Any fears U.S. softwood tariffs would take their toll on Canadian timber producers have so far proven unfounded.

The likes of West Fraser Timber (WFT.TO), Interfor (IFP.TO) and Canfor (CFP.TO) have all posted double-digit returns over the course of the last year, with Canfor’s nearly 50 per cent jump pacing the group.

The U.S. imposed final tariffs ranging from 17.90 per cent to 23.76 per cent on Canadian timber producers late last year after hitting them with preliminary duties earlier in 2017.

The group has been buoyed by a number of factors, not least of which is surging demand among American homebuilders. The U.S. built homes at a more-than 1.3-million annualized pace through much of the first half of the year, driving lumber prices higher in the process. Though the underlying commodity has taken a step back this summer, prices peaked at a record US$651 per thousand board feet in mid-May.

Lumber prices strong amid duties, U.S. housing strength and supply crunch

Russ Taylor, managing director of Forest Economic Advisors, discusses the factors leading to lumber prices being in record high territory, including U.S. duties, forest fires and pine beetle infestations.

Those higher prices are magnified by the relative weakness in the loonie. Since lumber is priced in U.S. dollars, Canadian producers reap the exchange-rate benefit when they sell to American customers.

The natural geographic hedges the companies enjoy have also played a role.

Interfor’s nine U.S. sawmills, located in the Pacific Northwest and the American Southeast, actually boast more capacity than its five Canadian mills. Likewise, Canfor has operations spread out through the southeastern United States, in the Carolinas, Alabama, Mississippi, Georgia and Arkansas. West Fraser, for its part, has 24 operations in the U.S. helping to soften the tariff blow.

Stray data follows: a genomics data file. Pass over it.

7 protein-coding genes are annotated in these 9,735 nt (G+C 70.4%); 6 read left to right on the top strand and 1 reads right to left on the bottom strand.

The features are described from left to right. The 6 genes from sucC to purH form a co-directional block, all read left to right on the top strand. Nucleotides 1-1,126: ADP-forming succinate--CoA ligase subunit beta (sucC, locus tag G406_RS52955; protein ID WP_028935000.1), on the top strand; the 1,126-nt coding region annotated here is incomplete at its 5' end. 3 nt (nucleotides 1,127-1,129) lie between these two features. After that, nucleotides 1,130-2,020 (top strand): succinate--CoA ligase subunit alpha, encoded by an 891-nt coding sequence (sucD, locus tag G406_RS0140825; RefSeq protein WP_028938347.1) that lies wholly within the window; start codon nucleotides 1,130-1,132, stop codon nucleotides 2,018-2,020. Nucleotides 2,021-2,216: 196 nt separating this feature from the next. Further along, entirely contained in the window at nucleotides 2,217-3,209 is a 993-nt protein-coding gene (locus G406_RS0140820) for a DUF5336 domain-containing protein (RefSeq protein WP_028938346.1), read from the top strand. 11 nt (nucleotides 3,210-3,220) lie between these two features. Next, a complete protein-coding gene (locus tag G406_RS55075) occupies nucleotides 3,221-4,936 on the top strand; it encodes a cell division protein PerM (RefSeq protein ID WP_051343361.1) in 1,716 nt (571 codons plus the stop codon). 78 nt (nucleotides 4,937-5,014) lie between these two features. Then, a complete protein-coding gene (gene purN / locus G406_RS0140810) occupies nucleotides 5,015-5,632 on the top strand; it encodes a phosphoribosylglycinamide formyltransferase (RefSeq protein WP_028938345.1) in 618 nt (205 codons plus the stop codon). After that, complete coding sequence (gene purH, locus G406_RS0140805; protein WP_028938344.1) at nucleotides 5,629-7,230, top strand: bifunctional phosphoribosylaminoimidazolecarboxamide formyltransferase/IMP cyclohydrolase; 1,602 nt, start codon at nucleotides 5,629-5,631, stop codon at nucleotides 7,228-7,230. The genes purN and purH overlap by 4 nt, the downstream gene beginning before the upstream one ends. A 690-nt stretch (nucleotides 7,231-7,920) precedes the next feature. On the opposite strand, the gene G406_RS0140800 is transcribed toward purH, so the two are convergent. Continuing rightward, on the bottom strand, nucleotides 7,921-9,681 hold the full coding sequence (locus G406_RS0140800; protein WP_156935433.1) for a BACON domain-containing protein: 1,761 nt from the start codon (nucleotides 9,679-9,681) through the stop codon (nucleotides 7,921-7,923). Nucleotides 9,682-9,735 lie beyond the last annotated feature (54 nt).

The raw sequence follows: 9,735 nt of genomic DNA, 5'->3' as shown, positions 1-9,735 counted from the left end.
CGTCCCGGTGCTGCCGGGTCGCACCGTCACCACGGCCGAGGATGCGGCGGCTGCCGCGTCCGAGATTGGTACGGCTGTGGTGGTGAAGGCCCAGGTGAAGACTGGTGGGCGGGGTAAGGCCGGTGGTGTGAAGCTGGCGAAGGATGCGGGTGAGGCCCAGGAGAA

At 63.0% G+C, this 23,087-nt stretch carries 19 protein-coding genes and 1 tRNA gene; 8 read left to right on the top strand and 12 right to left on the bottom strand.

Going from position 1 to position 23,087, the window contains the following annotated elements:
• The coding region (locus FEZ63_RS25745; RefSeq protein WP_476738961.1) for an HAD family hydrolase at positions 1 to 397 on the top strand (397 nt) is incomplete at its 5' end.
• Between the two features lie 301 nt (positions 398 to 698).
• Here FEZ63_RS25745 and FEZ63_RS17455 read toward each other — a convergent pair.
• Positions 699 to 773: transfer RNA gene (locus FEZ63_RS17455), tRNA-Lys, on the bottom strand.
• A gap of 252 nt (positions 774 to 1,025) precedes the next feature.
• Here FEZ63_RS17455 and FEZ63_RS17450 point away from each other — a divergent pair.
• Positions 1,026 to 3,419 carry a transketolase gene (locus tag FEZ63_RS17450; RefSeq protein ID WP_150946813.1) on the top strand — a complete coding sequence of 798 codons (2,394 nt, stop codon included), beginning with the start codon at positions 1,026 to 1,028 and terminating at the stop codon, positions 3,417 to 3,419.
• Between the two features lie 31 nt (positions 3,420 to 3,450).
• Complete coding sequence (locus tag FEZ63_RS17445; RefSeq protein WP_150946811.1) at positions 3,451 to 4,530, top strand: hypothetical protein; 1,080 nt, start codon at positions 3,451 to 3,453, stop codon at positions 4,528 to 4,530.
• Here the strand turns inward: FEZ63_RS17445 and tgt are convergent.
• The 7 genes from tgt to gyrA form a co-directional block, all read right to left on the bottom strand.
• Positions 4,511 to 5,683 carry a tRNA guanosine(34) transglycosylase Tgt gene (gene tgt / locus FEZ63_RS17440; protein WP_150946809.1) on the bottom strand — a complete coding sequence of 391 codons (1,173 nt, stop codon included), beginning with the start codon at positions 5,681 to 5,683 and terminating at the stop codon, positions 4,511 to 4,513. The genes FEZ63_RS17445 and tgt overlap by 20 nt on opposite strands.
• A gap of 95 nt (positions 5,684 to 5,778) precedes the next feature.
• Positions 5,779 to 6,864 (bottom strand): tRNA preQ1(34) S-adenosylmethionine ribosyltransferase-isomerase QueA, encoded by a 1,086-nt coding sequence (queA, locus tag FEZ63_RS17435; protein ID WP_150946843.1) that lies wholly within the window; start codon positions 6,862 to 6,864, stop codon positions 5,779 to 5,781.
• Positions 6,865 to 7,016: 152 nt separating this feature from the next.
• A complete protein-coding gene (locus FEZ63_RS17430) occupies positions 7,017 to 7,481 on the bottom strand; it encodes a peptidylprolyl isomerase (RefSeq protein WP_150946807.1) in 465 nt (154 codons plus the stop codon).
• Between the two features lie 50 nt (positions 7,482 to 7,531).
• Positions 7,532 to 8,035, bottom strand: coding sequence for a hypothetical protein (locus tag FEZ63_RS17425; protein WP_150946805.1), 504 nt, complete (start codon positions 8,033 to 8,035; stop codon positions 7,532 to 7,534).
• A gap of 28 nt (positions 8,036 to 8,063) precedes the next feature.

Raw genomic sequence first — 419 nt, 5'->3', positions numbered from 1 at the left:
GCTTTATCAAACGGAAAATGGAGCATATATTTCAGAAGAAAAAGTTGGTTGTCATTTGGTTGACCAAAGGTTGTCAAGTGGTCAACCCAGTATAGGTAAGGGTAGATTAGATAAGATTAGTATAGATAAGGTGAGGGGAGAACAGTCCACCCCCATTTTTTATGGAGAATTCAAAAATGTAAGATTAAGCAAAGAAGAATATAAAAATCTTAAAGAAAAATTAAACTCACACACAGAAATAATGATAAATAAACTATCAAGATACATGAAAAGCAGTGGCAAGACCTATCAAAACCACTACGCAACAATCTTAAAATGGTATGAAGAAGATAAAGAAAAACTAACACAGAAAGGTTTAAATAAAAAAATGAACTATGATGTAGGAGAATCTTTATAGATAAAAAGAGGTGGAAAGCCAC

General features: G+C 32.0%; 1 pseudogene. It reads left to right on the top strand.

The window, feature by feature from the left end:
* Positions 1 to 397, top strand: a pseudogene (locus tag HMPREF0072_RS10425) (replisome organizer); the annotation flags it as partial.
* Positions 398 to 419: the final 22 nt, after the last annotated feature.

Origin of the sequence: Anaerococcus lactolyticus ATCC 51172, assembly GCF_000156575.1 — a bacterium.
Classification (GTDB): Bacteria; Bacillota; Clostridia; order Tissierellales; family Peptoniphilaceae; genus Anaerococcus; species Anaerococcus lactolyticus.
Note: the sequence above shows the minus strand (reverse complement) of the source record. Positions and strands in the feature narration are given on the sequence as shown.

Though U.S. homebuilding activity has held up through most of this year, there were initial concerns tariffs could put the brakes on housing south of the border. When the final determination was handed down, Resolute Forest Products said the only beneficiaries of restrictions on Canadian lumber were “large timber barons” and warned that American workers and homebuyers would lose out.

The fact that gloomy prediction didn’t come to pass has been borne out by a string of robust results from the Canadian producers. West Fraser delivered record earnings in its second quarter, easily topping expectations. On a conference call to discuss the performance, Chief Executive Officer Ted Seraphim said he was “optimistic” about continued strength in lumber demand in the medium and long-term.

West Fraser hasn’t gone unnoticed by the analyst community. In a research note upgrading his view of the stock to an outperform, RBC Dominion Securities analyst Paul Quinn said a recent dip in the stock made the company a prime buying opportunity.

“We have consistently recognized [West Fraser] as a core long-term holding and the company has a justifiable premium multiple to peers (although a bit wider than we would have liked over the recent past,)” he wrote. “With the combination of a slight pullback in the share price and our expectations for ‘higher for longer’ lumber prices (particularly higher [spruce, pine and fir] prices), we feel more comfortable recommending WFT.”

The analyst community broadly sees further upside in the stock, though the consensus view has West Fraser rising more modestly over the next twelve months. The stock has three buys, four holds and not a single sell rating, with an average target price of $101.57.